By Alecia Smith
KINGSTON, Jamaica (JIS) – International Monetary Fund (IMF) Resident Representative, Dr Constant Lonkeng Ngouana, says Jamaica has made tremendous progress over the last six years and is now ready to exit its current arrangement with the organisation, speaking at a public forum at the Bethel Baptist Church, Monday, July 29.
“Jamaica has reached a place where we don’t need to be here all the time. We are taking the back seat and Jamaica is in the driver’s seat. With what Jamaica has achieved over the past six years, we believe Jamaica is ready to exit the IMF and run its own business,” he said.
Jamaica’s current programme with the IMF is scheduled to officially end in November. The country will, however, continue to benefit from technical assistance.
“When Jamaica exits the financial support of the IMF, there will still be that consultation, which we do for the United States (US), United Kingdom (UK), all our member countries. But it is not going to be the same [arrangement] of setting the targets and monitoring,” Dr Ngouana said.
“We will offer our advice through technical assistance and so on, but not the heavy monitoring,” adding that this is “a sign of maturity” and confidence in Jamaica’s ability to manage its own affairs.
In the meantime, Dr Ngouana praised the efforts of successive administrations, since 2013, to turn the Jamaican economy around, and noted the seamless continuity of the IMF programme across administrations.
“Up to 2011, Jamaica was in and out of IMF programmes… [and] there wasn’t a steady process. Since 2013, which is believed to be the turning point… Jamaica acknowledged the problem and said, ‘we need to fix this’,” he said.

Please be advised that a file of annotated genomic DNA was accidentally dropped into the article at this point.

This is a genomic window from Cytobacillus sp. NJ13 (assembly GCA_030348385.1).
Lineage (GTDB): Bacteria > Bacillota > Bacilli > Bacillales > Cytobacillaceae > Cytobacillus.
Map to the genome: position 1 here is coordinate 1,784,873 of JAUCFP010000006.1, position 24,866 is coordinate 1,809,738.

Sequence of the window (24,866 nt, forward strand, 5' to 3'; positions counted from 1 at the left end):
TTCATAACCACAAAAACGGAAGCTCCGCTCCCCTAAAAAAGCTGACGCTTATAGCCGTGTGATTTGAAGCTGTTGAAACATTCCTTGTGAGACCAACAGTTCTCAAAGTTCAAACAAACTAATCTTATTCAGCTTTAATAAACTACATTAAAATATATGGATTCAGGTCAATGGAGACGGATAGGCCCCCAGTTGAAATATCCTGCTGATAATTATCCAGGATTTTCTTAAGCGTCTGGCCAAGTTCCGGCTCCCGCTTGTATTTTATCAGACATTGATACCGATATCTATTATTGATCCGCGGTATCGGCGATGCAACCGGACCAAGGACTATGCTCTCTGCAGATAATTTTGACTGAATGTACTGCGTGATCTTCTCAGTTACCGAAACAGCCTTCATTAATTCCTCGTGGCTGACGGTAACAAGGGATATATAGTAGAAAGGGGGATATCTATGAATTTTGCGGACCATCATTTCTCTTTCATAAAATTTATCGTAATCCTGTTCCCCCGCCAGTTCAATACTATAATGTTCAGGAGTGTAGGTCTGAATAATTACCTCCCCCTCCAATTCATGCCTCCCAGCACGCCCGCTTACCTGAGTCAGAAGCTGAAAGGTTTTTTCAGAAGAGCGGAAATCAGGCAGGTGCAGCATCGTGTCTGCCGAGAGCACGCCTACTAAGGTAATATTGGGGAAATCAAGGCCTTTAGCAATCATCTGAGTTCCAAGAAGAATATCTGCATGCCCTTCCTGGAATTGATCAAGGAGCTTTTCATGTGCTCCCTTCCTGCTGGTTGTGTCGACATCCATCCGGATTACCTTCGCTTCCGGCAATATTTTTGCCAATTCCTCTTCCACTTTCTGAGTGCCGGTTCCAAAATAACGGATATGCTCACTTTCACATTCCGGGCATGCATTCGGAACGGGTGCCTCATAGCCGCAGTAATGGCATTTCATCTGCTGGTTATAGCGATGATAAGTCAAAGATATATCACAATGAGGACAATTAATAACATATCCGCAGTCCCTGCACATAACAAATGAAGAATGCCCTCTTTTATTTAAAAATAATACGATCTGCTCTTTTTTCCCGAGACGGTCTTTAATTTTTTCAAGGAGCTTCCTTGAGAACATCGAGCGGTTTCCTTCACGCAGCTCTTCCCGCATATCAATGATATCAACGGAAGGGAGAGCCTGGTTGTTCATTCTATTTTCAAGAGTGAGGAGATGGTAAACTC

Dr Ngouana noted that the turn-round is “huge” citing the reduction in public debt and unemployment, increase in the foreign reserve, rise in business and consumer confidence, and the success of the stock market, which is the “best performing on earth”.
He commended the government for the measures being put in place to ensure that the gains achieved under the economic reform programme (ERP) are preserved.
These include work to establish the proposed independent fiscal council to monitor the government’s economic programme and fiscal rule framework; modernising the Bank of Jamaica; and putting in place a policy framework for disaster risk financing and macro-fiscal capacity.
Jamaica’s latest relationship with the IMF started in 2013 when the country entered into a four-year US$932-million Extended Fund Facility (EFF). This arrangement ended in 2016 when it was replaced by a US$1.6-billion Precautionary Stand-By Arrangement.